Within treatment villages, a subset of households was then selected to receive vouchers by lottery. Out of 3,097 households that applied in the program villages, 1,980 (64 percent) received a voucher. The voucher covered all school fees, textbooks, and school uniforms, but did not include transportation costs or an allowance to cover the free meal provided at government schools. The lottery process resulted in four groups of students in treatment villages: students who applied for and received vouchers, students who applied for but did not receive vouchers, students attending public schools who did not apply for vouchers, and students already attending private schools who were not eligible to apply for vouchers.
Results and policy lessons
Take-up: Of the 1,980 households selected to receive vouchers, 1,210 households used them, for a 61 percent take-up rate.
Teacher and school inputs: School and teacher inputs varied significantly between public and private schools. Most notably, private schools had longer school years, lower student-teacher ratios, better facilities, and lower rates of teacher absence. Government schools had teachers with more years of teaching experience who were more likely to have college degrees. However, these teachers also had salaries that were six times higher. Expenditures per student were also over four times higher in public schools.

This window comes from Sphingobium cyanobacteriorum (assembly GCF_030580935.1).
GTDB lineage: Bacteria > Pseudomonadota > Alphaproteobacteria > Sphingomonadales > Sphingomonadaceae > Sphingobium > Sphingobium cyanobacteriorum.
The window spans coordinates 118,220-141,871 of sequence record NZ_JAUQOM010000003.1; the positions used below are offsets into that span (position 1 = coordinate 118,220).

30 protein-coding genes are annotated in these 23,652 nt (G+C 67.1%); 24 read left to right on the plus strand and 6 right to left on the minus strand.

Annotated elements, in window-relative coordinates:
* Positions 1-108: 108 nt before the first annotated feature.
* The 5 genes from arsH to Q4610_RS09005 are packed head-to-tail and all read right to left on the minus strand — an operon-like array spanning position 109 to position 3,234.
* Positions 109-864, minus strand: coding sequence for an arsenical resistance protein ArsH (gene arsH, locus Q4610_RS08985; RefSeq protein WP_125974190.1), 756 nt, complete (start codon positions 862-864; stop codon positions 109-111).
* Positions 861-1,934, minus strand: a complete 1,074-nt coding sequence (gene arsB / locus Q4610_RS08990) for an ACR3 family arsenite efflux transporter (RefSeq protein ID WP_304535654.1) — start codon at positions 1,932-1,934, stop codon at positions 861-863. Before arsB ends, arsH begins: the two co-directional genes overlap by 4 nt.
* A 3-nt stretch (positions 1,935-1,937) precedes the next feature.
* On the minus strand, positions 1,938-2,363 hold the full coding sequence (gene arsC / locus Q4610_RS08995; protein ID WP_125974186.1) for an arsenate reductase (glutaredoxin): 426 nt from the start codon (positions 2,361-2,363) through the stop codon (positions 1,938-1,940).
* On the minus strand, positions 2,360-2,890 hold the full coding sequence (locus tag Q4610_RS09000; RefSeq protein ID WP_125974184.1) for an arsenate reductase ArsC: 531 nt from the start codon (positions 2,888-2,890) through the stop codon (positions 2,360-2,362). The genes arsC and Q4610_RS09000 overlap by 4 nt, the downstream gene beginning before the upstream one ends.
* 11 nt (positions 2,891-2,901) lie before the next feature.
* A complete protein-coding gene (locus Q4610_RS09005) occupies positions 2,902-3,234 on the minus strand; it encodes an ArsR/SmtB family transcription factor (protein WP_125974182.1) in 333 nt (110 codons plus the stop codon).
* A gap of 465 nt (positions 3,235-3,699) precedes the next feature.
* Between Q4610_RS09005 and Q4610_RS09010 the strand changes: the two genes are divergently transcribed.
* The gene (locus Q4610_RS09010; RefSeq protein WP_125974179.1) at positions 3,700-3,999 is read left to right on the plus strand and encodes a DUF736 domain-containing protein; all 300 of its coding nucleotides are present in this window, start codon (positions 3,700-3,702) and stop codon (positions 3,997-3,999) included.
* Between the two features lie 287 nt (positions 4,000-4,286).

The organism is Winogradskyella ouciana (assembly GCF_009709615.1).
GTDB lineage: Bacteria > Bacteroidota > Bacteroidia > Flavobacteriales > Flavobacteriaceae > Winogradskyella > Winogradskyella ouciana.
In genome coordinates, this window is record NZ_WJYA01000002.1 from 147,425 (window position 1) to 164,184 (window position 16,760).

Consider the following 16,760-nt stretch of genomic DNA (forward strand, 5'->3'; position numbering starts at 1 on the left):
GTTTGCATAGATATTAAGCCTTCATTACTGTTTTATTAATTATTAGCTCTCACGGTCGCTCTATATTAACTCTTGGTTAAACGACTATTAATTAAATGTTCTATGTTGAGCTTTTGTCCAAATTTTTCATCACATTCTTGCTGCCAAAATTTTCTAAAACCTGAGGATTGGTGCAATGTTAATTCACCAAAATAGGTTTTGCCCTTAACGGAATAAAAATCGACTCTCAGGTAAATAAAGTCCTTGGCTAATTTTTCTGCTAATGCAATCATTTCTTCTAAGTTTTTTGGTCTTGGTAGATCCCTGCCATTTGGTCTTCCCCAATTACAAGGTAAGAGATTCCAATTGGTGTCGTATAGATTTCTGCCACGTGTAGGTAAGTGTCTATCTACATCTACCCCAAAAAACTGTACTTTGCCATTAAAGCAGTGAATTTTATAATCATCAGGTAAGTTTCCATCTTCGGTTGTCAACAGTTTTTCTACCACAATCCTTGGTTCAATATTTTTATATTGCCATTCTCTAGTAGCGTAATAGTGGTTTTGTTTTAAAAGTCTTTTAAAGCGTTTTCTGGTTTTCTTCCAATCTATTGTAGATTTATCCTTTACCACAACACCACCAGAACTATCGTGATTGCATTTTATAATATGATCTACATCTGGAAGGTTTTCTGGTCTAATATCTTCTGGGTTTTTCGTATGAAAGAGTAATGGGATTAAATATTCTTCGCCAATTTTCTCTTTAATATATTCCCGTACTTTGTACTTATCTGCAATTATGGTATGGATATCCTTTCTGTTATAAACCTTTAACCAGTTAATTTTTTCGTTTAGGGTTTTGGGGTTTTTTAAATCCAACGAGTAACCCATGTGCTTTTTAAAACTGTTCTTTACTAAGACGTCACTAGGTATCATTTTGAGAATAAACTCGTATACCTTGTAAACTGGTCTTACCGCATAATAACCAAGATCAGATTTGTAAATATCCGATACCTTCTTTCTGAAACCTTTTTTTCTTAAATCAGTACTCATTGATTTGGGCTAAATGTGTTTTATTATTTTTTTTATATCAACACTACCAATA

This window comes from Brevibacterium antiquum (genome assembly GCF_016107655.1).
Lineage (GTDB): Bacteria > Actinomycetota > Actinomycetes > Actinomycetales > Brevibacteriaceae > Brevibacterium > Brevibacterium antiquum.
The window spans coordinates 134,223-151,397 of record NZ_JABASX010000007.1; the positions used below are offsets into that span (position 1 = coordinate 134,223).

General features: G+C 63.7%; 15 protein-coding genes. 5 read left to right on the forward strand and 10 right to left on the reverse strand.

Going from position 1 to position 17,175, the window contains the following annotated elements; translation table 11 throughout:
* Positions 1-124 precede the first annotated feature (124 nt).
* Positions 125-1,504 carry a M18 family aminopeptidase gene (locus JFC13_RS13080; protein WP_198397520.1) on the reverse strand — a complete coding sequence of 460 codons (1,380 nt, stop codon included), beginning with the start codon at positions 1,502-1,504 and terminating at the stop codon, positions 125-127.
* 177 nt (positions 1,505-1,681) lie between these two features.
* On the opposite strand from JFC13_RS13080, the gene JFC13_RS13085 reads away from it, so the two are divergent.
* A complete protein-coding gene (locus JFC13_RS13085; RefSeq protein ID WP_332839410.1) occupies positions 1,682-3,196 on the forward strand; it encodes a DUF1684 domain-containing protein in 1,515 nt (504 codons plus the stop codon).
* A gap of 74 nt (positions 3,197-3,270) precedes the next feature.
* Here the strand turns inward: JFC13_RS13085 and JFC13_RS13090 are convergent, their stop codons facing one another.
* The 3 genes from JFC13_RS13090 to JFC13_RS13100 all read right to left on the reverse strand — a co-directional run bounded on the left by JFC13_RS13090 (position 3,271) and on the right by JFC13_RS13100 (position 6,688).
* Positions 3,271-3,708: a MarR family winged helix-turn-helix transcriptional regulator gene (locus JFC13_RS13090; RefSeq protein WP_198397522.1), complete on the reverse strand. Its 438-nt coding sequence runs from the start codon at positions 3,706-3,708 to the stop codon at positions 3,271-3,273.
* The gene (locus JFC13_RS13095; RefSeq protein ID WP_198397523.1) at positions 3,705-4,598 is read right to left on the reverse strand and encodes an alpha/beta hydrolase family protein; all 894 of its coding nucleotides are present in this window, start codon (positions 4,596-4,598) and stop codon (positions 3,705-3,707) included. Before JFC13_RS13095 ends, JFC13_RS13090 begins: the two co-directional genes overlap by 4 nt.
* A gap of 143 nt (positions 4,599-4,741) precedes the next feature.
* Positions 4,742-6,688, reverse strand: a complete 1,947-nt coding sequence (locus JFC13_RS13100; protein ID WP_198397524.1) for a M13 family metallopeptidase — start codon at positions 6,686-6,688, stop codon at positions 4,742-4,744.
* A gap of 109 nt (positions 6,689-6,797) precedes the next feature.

Household inputs: Students who received vouchers spent more time in school (on average, 26 more minutes per day, a 7 percent increase above an average of 6 hours and 23 minutes among students in comparison villages), but they did not spend more time studying or doing homework. Households that received vouchers did not increase expenditures on education. This suggests that any changes in test scores were due to changes at school, not changes at home.
Test scores: There were no significant differences in Telegu and math test scores among voucher winners and losers after two and four years of the program. Voucher winners had slightly higher scores in English. However, researchers found that voucher winners performed significantly better than non-winners in other subjects such as social studies, science, and Hindi. Across all subjects, lottery winners scored 0.13 standard deviations higher. While government schools spent 70 percent of instructional time on math, Telegu, and English, these subjects accounted for less than 50 percent of instructional time in private schools. As private schools achieved similar results in math and Telegu with less instructional time and used the extra time to improve test scores in other subject areas, they were more productive than public schools.
Spillover effects: Researchers tested whether the program lowered test scores among students who did not win the lottery for a voucher, students whose parents did not apply for a voucher, and students who were already attending private schools before the start of the voucher program. They did not find any evidence that the program harmed students in any of these three groups.
Taken together, these results support policies that use government funds to send low-income children to private schools. Private schools achieved similar test scores in basic subjects with less instructional time and used the remaining time to increase test scores in other subjects. Furthermore, the schools achieved these results at a much lower cost and without disadvantaging the students who remained in public schools.